Brice, Colie - Chameleon

Year of Release: 1999
Label: Song Haus
Catalog Number: SHCD 55004
Format: CD
Total Time: 58:09:00

Colie Brice, who recently [as of Novem ber 200] took an executive position with The in Los Angeles, CA*, released Chameleon last year. Chameleon is his second solo release, New Age Blues being his first. This on the heels of a stint with Phantom's Opera.

I am a firm believer in that life is full of intersections - that something you learn or discover over there, will be reflected in something you discover or learn over here. It happened to me throughout college, where two seemingly unrelated courses would intersect on some topic. Or, for example, in order to be "added" to a philosophy class I was trying to take my sophomore year of college, I had to answer three questions*. The answer to the third question was something I had only learned the week before, while playing Trivial Pursuit.

It relates to this review in this manner. In this week's "issue," I also reviewed Cruz De Hierro's debut album which contains a song "Chameleon 177" and about which I said "just when you think you've got it sussed, this track changes its colours just like, well...just like a chameleon."

Well, the same could be said about Brice's Chameleon, which is a mix of rock, pop, techno and psychedelic music all performed by Brice, with "a little a help from his friends" on a couple of tracks. The Beatles quip comes not without reason - Brice sounds eerily like John Lennon, especially on the Beatles-esque "Only Love Is Real." Oh, not the 60's Beatles, the 70's know, The White Album, though this makes me think of "Across The Universe." Only much more acoustic and accented with sounds of nature. And one might say thematically like "All You Need Is Love." "Only Love..." is a psychedelic, spacey, mainly acoustic treat to start off the album (the song, in a truly acoustic setting, is reprised later on the album, where it comes across as more fragile, and not quite as assertive - no less good, though).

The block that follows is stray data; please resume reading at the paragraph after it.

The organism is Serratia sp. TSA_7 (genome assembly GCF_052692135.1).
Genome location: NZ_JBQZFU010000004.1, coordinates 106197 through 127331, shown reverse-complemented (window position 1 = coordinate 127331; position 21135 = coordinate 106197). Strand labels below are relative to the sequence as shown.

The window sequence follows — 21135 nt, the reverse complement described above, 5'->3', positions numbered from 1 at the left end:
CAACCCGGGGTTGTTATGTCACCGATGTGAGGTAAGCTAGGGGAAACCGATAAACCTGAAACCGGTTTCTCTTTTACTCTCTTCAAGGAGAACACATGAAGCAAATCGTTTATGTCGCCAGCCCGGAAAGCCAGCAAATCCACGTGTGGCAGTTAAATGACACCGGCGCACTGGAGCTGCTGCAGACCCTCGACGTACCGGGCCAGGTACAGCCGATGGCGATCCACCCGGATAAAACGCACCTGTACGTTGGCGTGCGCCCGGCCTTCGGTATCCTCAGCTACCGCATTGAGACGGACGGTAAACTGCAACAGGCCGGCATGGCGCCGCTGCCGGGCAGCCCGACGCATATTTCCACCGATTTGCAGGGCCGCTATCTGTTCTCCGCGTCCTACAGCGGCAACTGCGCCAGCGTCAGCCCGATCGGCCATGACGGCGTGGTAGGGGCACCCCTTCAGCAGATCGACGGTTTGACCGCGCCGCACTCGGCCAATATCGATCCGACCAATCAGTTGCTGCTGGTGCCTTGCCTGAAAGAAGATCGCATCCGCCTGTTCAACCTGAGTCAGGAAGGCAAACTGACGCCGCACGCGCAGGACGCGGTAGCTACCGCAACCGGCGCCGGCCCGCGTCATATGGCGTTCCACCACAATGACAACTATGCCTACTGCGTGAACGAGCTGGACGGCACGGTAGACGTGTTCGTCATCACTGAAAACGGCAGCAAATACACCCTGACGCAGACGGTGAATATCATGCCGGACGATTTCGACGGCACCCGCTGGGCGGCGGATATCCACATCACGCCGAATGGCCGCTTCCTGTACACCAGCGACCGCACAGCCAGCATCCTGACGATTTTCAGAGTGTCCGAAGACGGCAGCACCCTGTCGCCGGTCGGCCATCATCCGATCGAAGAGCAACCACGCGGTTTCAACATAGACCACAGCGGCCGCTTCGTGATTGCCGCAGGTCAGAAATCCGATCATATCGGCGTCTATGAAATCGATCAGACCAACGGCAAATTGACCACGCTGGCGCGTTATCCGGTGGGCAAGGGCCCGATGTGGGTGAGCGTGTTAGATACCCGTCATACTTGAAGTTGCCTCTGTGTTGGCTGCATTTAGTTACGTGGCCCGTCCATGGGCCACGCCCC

Further evidence of this Beatles homage can be found in "And He Loved Her" (cf "And I Love Her"), "Mystical Music Tour" (cf "Magical Mystery Tour"). Upon hearing "And He Loved Her," an instrumental, this connection is unmistakable as the familiar guitar riffs are borrowed and slowed down just a fraction. While I hate to overuse a word, the guitar shimmers here again, like rippling water fanning out from a dropped pebble...many pebbles in succession. While it's a "cop out" to review an album by telling you other things it sounds like, the guitar here reminds me also of a Billy Joel tune on The Bridge, played by Danny Kortchmar ("This Is The Time"). Joel also is a Beatles fan (or so I'm told), but I'm almost certain the connection is merely mine and not Brice's.

But "Mystical Music Tour" is more a tour through some familiar sounds of some very familiar band. There are part that hint at Rush, as there is a percussive tone like Peart used on "Passage To Bangkok." A few Hendrix-like guitar tones pop in briefly before they become more Pink Floyd-like (the darkness of The Wall is what I'm thinking of ... the intro to "Another Brick In The Wall"). The drums pick up on this and we get deep, echoing, haunting beats. And perhaps it's because of the title and because of the other Beatles homages, but there's a brief moment where at about five and half minutes in you almost expect to hear "Roll up! Roll up for the Magical Mystery Tour..." But that goes, and it's back to Floyd, and specifically the intro to "Time" from Dark Side Of The Moon. Oh, I hear other bits and pieces that I can't quite pin down, though I'm left with the feeling that I should. There are some dramatic, very cinematic moments...oh, Laurence Of Arabia comes to mind, though I can't say from that specifically. Maybe The King And I. I see a large scale pageantry scene with a cast of thousands...the roar of the crowd comes in waves.